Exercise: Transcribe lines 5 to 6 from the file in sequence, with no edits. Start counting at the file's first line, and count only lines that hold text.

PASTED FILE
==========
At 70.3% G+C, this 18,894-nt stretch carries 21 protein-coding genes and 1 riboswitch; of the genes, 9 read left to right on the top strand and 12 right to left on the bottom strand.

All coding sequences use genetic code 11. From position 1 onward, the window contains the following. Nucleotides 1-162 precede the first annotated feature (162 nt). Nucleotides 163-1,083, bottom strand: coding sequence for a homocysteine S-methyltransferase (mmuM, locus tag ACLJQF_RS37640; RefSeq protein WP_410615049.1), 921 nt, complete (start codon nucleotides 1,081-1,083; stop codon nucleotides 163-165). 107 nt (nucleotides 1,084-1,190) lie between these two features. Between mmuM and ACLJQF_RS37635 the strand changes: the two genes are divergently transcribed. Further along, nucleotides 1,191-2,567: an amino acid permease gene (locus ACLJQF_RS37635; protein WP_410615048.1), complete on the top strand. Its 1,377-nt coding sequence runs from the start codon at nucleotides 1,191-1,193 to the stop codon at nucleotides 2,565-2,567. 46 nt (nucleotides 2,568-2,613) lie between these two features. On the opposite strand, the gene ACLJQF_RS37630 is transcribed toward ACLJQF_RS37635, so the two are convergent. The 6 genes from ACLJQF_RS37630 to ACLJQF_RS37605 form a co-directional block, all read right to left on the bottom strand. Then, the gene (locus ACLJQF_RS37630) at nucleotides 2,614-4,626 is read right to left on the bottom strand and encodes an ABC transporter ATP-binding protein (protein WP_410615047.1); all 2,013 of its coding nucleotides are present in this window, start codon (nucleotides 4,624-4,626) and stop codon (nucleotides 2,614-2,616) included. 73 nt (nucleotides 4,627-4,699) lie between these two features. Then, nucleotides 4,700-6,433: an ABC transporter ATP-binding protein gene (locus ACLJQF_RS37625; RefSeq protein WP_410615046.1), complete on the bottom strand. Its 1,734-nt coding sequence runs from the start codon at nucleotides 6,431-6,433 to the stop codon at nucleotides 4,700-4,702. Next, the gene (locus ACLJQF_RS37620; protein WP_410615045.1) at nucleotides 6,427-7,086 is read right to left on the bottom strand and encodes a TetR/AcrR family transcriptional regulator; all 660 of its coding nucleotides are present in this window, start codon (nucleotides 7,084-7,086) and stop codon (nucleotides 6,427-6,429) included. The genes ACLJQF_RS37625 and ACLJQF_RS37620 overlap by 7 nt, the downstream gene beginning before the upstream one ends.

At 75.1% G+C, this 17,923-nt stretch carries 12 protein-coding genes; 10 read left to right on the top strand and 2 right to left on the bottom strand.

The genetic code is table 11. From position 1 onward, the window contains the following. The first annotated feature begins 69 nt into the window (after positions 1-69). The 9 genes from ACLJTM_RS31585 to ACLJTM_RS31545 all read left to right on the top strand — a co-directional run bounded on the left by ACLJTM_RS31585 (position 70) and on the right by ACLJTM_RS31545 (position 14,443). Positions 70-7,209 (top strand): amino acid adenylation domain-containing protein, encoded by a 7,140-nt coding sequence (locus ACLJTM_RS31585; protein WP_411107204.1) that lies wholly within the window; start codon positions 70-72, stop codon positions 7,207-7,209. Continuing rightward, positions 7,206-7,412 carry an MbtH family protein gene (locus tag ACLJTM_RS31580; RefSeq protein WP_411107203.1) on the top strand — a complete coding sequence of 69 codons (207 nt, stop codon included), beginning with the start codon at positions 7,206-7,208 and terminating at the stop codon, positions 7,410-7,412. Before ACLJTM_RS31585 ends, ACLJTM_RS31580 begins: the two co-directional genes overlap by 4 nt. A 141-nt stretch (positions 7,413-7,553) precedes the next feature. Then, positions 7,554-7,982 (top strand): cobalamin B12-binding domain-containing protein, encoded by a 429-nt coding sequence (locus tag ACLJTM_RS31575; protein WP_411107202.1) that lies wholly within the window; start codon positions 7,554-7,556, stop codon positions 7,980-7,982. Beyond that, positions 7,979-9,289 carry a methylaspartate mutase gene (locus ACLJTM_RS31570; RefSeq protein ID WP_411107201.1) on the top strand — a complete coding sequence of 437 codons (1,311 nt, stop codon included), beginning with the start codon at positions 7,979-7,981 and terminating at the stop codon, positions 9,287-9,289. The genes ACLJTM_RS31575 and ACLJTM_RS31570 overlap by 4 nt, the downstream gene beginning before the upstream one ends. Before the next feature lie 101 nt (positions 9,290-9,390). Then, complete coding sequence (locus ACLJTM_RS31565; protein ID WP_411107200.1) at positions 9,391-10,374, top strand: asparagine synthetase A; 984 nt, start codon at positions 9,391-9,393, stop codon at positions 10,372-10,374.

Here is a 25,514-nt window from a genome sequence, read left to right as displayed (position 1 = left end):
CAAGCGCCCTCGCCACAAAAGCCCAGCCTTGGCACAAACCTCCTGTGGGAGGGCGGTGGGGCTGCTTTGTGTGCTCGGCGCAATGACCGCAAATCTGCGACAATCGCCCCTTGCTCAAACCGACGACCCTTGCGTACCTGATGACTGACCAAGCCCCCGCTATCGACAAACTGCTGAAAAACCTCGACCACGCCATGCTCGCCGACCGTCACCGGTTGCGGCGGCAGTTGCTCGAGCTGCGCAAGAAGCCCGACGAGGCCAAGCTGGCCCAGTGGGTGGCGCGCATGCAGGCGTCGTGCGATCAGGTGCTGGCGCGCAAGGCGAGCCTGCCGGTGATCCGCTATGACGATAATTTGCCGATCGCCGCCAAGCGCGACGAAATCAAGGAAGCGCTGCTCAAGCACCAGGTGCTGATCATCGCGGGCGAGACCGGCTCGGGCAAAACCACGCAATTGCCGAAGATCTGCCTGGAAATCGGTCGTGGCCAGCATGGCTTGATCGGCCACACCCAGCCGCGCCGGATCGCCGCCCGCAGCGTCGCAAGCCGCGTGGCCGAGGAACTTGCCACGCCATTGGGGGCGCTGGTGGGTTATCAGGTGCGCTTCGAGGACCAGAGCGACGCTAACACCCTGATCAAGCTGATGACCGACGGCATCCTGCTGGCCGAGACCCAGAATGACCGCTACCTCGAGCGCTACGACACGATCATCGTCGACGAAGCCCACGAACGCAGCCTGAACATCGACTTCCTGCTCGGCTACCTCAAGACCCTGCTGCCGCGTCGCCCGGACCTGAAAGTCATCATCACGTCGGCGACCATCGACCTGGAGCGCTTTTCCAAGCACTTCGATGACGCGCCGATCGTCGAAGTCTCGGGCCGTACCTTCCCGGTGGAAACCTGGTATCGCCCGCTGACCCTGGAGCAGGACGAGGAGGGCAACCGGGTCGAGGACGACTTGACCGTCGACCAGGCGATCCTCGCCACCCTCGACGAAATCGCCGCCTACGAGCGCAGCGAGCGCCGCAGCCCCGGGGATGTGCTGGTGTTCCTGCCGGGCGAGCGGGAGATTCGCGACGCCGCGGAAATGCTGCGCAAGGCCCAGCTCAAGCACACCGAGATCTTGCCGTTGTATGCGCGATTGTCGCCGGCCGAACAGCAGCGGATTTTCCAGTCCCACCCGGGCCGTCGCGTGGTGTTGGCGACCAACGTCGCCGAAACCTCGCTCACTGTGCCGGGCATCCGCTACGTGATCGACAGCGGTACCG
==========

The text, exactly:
Here is a 25,514-nt window from a genome sequence, read left to right as displayed (position 1 = left end):
CAAGCGCCCTCGCCACAAAAGCCCAGCCTTGGCACAAACCTCCTGTGGGAGGGCGGTGGGGCTGCTTTGTGTGCTCGGCGCAATGACCGCAAATCTGCGACAATCGCCCCTTGCTCAAACCGACGACCCTTGCGTACCTGATGACTGACCAAGCCCCCGCTATCGACAAACTGCTGAAAAACCTCGACCACGCCATGCTCGCCGACCGTCACCGGTTGCGGCGGCAGTTGCTCGAGCTGCGCAAGAAGCCCGACGAGGCCAAGCTGGCCCAGTGGGTGGCGCGCATGCAGGCGTCGTGCGATCAGGTGCTGGCGCGCAAGGCGAGCCTGCCGGTGATCCGCTATGACGATAATTTGCCGATCGCCGCCAAGCGCGACGAAATCAAGGAAGCGCTGCTCAAGCACCAGGTGCTGATCATCGCGGGCGAGACCGGCTCGGGCAAAACCACGCAATTGCCGAAGATCTGCCTGGAAATCGGTCGTGGCCAGCATGGCTTGATCGGCCACACCCAGCCGCGCCGGATCGCCGCCCGCAGCGTCGCAAGCCGCGTGGCCGAGGAACTTGCCACGCCATTGGGGGCGCTGGTGGGTTATCAGGTGCGCTTCGAGGACCAGAGCGACGCTAACACCCTGATCAAGCTGATGACCGACGGCATCCTGCTGGCCGAGACCCAGAATGACCGCTACCTCGAGCGCTACGACACGATCATCGTCGACGAAGCCCACGAACGCAGCCTGAACATCGACTTCCTGCTCGGCTACCTCAAGACCCTGCTGCCGCGTCGCCCGGACCTGAAAGTCATCATCACGTCGGCGACCATCGACCTGGAGCGCTTTTCCAAGCACTTCGATGACGCGCCGATCGTCGAAGTCTCGGGCCGTACCTTCCCGGTGGAAACCTGGTATCGCCCGCTGACCCTGGAGCAGGACGAGGAGGGCAACCGGGTCGAGGACGACTTGACCGTCGACCAGGCGATCCTCGCCACCCTCGACGAAATCGCCGCCTACGAGCGCAGCGAGCGCCGCAGCCCCGGGGATGTGCTGGTGTTCCTGCCGGGCGAGCGGGAGATTCGCGACGCCGCGGAAATGCTGCGCAAGGCCCAGCTCAAGCACACCGAGATCTTGCCGTTGTATGCGCGATTGTCGCCGGCCGAACAGCAGCGGATTTTCCAGTCCCACCCGGGCCGTCGCGTGGTGTTGGCGACCAACGTCGCCGAAACCTCGCTCACTGTGCCGGGCATCCGCTACGTGATCGACAGCGGTACCG